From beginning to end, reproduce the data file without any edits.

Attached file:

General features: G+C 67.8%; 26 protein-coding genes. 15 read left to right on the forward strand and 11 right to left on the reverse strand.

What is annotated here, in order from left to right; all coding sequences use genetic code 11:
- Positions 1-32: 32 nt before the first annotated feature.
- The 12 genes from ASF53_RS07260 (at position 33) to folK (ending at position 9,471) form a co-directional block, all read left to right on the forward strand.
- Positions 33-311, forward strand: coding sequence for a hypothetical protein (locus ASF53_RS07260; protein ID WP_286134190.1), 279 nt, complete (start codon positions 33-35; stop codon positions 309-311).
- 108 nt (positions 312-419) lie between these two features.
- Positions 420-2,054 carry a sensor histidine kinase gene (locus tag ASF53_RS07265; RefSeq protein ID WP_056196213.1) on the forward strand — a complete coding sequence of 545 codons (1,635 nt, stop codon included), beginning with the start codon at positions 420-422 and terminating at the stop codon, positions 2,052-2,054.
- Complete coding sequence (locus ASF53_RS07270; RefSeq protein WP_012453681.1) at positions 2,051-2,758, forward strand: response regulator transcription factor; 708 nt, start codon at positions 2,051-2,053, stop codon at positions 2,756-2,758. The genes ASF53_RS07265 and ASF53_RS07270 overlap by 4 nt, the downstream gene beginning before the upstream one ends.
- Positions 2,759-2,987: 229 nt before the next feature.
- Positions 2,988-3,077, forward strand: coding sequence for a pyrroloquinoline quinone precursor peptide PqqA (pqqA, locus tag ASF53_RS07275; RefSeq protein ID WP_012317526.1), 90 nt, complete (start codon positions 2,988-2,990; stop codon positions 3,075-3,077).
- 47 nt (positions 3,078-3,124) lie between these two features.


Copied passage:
General features: G+C 67.8%; 26 protein-coding genes. 15 read left to right on the forward strand and 11 right to left on the reverse strand.

What is annotated here, in order from left to right; all coding sequences use genetic code 11:
- Positions 1-32: 32 nt before the first annotated feature.
- The 12 genes from ASF53_RS07260 (at position 33) to folK (ending at position 9,471) form a co-directional block, all read left to right on the forward strand.
- Positions 33-311, forward strand: coding sequence for a hypothetical protein (locus ASF53_RS07260; protein ID WP_286134190.1), 279 nt, complete (start codon positions 33-35; stop codon positions 309-311).
- 108 nt (positions 312-419) lie between these two features.
- Positions 420-2,054 carry a sensor histidine kinase gene (locus tag ASF53_RS07265; RefSeq protein ID WP_056196213.1) on the forward strand — a complete coding sequence of 545 codons (1,635 nt, stop codon included), beginning with the start codon at positions 420-422 and terminating at the stop codon, positions 2,052-2,054.
- Complete coding sequence (locus ASF53_RS07270; RefSeq protein WP_012453681.1) at positions 2,051-2,758, forward strand: response regulator transcription factor; 708 nt, start codon at positions 2,051-2,053, stop codon at positions 2,756-2,758. The genes ASF53_RS07265 and ASF53_RS07270 overlap by 4 nt, the downstream gene beginning before the upstream one ends.
- Positions 2,759-2,987: 229 nt before the next feature.
- Positions 2,988-3,077, forward strand: coding sequence for a pyrroloquinoline quinone precursor peptide PqqA (pqqA, locus tag ASF53_RS07275; RefSeq protein ID WP_012317526.1), 90 nt, complete (start codon positions 2,988-2,990; stop codon positions 3,075-3,077).
- 47 nt (positions 3,078-3,124) lie between these two features.